Archnec 2019 – Winners and Honourable mentions
In the invitation to the 2019 competition for An Architecture of Necessity the jury formulated its expectations in the following way: “Considering the most pressing issues of today the jury would especially love to see entries that deal with the rural context – reactivation of forgotten places both with transformation of existing buildings and with new typologies, for example combining living, work and ’freespace’. Like many others we are looking for an architectural language, developed for smaller cities and places integrating landscape, typology and details and materials”. As underlined here, “forgotten places” is a global problem. But it is also to a high degree a question which has been focused by Virserum Art hall from its very beginning 15 years ago. And the countryside and the future is also the theme of this year’s exhibition, Wood 2019.
On June 27 the winning projects were presented at the conference Wood Summit Småland 2019 at Virserum Konsthall. On June 30 the exhibition Architecture of Necessity, with chosen projects from the competition, was inaugurated.
Over 60 entries from all over the world have been sent in to this year’s competition. On a jury meeting in Virserum in early May, surprised by a late snowfall, the jury, after hard work with many good projects, most of them within the theme proposed, made the following choice:
Winning projects and motivation:
A home of sport, community and celebration Pingelly Recreation and Cultural Centre by Iredale Pedersen Hook Architects with Advanced Timber Concepts Studio, Australia
Pingelly Recreation and Cultural Centre is given a prize is given for the project’s informal lightness in creating a low-threshold meeting place based on local culture, built in local materials and with the complex of different spaces held together by an open verandah, a sidewalk in nowhere. Pingelly is a small town with some 1000 inhabitants. It is situated in the sparsely populated “Wheatbelt” of Western Australia. It has all the problems of similar areas with ageing population and diminishing employment. Sport has traditionally been important in both the white and Aboriginal communities. The new sports centre is a Shire initiative, responding to popular demand. Four pavilions with a Function centre with bar, a Sports hall with change rooms, a gym and storage spaces are linked together by a verandah facing east towards the already established sports fields. The verandah forms a welcoming “breezeway”, tempering the hot climate. All visible surfaces are of prefabricated Eucalyptus wood, locally grown and processed in thick sections to stand the harsh climate. It is the first civic timber building in Western Australia for almost a century. Iredale Pedersen Hook Architects were founded in 1999, working in a landscape “dominated by the horizon” with sustainable buildings. The same office was given a prize in the Architecture of Necessity competition in 2016 for a home for elderly aborigines.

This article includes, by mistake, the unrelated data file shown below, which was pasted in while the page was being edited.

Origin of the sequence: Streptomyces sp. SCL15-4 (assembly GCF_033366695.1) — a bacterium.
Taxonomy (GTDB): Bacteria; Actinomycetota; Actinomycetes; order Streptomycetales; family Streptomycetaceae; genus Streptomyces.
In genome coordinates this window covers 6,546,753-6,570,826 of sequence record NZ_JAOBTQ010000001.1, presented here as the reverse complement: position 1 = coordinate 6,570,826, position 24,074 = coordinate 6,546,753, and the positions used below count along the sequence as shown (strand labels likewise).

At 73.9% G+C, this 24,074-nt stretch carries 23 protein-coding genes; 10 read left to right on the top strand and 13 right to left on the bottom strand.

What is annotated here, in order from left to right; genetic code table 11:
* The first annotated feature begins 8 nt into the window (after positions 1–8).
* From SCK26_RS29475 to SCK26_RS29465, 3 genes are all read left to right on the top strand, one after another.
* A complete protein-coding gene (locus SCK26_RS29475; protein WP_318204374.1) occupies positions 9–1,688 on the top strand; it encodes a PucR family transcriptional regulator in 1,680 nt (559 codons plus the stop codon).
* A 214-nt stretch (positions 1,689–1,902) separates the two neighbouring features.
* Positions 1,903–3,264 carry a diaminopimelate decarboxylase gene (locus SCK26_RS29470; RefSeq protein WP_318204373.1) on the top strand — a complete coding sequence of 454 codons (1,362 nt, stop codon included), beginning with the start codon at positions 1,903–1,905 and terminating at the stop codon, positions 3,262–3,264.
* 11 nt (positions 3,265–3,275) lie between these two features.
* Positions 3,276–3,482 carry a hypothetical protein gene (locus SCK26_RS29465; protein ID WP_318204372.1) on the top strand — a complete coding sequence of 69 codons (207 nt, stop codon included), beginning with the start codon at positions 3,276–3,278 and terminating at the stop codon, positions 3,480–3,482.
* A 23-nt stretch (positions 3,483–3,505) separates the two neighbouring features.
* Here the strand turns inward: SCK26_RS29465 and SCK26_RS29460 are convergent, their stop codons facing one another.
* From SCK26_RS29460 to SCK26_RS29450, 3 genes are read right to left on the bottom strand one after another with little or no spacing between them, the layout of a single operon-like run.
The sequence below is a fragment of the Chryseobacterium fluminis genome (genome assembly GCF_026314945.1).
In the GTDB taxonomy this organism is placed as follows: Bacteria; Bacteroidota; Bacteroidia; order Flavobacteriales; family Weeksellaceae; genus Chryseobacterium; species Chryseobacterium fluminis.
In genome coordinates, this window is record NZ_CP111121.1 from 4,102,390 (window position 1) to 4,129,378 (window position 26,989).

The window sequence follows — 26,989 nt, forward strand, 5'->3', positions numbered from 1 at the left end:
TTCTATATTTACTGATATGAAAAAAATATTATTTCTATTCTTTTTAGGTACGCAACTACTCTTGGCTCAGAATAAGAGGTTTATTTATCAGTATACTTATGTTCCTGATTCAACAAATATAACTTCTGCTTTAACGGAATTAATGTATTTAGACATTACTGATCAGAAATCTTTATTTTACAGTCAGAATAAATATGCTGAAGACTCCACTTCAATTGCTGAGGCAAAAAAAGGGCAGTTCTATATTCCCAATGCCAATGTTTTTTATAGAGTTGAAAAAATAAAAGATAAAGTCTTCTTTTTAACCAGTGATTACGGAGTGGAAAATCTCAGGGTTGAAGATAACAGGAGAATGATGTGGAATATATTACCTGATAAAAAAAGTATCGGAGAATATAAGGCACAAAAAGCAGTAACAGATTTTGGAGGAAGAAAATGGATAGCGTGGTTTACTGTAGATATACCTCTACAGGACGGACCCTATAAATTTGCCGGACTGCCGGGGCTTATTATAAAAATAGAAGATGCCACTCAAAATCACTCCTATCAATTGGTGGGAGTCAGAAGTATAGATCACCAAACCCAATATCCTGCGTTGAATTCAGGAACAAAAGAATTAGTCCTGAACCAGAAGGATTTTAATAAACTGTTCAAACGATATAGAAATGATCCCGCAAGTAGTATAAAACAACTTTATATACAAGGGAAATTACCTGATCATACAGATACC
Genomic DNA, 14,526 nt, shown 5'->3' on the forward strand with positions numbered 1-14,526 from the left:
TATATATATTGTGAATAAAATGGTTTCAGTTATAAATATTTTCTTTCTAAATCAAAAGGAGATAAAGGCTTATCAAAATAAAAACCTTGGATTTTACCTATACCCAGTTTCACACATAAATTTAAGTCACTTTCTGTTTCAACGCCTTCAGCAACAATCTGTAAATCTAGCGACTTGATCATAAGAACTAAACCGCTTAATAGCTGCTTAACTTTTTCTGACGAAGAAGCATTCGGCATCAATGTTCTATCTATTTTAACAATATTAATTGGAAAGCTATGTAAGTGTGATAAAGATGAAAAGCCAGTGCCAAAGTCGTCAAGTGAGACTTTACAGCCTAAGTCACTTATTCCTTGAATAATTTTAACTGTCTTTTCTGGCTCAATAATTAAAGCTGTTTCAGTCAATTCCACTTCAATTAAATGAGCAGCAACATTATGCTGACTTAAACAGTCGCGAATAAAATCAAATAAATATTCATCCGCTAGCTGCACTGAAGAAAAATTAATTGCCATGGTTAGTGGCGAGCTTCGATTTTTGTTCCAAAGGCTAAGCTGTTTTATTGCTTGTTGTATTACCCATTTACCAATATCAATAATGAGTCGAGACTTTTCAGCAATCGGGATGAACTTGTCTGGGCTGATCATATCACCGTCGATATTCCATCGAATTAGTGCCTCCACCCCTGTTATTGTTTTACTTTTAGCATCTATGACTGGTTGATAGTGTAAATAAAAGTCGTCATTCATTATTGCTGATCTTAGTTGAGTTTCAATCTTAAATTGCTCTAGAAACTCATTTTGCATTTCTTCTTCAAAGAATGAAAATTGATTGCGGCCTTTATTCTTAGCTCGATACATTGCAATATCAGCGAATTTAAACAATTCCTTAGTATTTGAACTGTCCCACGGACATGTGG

Stokkøya – Investigating the potential of rural communities by Pir II, Norway
Stokkøya local development in a rural community is given a prize for a playful architecture, based on a local initiative to develop a remote local neighbourhood, with modern buildings of great typological inventiveness and skilful reuse of materials, well adapted to the local context. Stokkøya is an island on the Atlantic coast north of Trondheim in Western Norway. The project was initiated in the early 2000s by a local farmer who did not want to see his community decay. A Beach Bar, a building with workshops, brewery and food lab, a Beach Hotel and family dwellings and small cottages have been built in a more than one kilometre long area around a bay, open to the sea. Tourism is an asset thus exploited in a remote location, but at the same time it gives job opportunities for permanent inhabitants. Recycled materials and half climatized zones of buildings are part of the concept of sustainable building. Pir II Architects were founded in Trondheim in 1994 with the aim to design “good, playful and sustainable architecture”.